MANCHESTER >> A portion of sidewalk along Depot Street by the newly constructed Marble Mill retail emporium will have to be torn up and replaced, since it doesn't conform to federal regulations established under the Americans with Disabilities Act.
The issue is that three of the sidewalk panels put in place during the construction of the new retail outlet have a higher "cross slope" — the difference in elevation from one side to the other — than is allowed. Regulations call for a maximum difference of 2 percent, but the current portion of the sidewalk under scrutiny measures about 4.6 percent, according to a letter the town received from the Vermont Division of the Federal Highway Administration.
"The developer has voluntarily agreed to correct the cross slope issue, and we're gratefulthat they are doing that," said Town Manager John OKeefe. "we're also appreciative that they built a sidewalk in compliance with the town plan which is wider than the previous one."
The former sidewalk was five feet wide, and the town hopes to widen them — where possible — to six feet. Additionally, to accomdate the town plan's encouragement to move sidewalks a greater distance away from streets where proacticable, and leaving some green space between roadway and sidewalk — the new sidewalk angles in slightly, he said.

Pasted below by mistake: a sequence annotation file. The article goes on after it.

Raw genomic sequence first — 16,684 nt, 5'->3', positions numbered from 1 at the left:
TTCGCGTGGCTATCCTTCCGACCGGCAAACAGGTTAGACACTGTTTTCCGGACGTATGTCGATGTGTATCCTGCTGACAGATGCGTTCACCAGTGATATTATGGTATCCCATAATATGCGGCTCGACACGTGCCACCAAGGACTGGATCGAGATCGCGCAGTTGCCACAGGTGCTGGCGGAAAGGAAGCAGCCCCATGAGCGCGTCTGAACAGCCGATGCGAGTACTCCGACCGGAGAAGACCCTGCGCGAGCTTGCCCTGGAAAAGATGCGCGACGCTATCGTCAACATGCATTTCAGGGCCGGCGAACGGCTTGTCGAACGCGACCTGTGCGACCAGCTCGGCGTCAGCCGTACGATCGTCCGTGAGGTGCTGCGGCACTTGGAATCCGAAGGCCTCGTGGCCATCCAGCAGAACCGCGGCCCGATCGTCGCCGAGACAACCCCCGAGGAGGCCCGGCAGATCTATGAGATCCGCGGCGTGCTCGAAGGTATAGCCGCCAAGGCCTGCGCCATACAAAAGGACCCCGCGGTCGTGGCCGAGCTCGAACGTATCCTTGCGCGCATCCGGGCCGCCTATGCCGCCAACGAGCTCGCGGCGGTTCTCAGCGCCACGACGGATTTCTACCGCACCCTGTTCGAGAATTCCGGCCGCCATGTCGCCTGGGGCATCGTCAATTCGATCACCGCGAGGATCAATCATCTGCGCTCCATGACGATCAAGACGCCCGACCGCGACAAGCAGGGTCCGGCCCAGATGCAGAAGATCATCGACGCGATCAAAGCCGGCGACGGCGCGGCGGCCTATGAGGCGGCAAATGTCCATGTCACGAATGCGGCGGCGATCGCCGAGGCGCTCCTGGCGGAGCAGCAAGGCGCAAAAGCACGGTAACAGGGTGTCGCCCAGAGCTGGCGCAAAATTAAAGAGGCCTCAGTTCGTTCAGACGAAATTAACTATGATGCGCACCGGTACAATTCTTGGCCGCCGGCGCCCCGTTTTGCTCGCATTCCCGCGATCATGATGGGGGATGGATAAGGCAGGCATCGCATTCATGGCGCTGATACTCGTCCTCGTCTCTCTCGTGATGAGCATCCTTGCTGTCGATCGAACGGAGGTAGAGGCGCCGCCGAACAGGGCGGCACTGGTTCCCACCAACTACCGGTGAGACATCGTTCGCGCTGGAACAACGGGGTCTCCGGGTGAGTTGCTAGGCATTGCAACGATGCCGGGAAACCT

Longer term, the town hopes to address this kink in the sidewalk layout when the Depot Street overhaul project, which will reconfigure the busy commercial thoroughfare with new bicycle lanes and pedestrian amenities. O'Keefe said.
Some difference in elevation from one side of the sidewalk to the other is necessary to allow rain or storm water to drain away, he said.
The issue about the excessive degree of cross slope was brought to the attention of town officials by Manchester resident Skip King, who is an advocate for ADA and disabilities issues.
"Right now the way they have it, it's a liability for people with disabilities and for everyone else who uses it," he said. "It should never have been put in that way — but the bigger picture is to rectify it."
A transition plan is now in place, and the work is expected to occur later in November, O'Keefe said.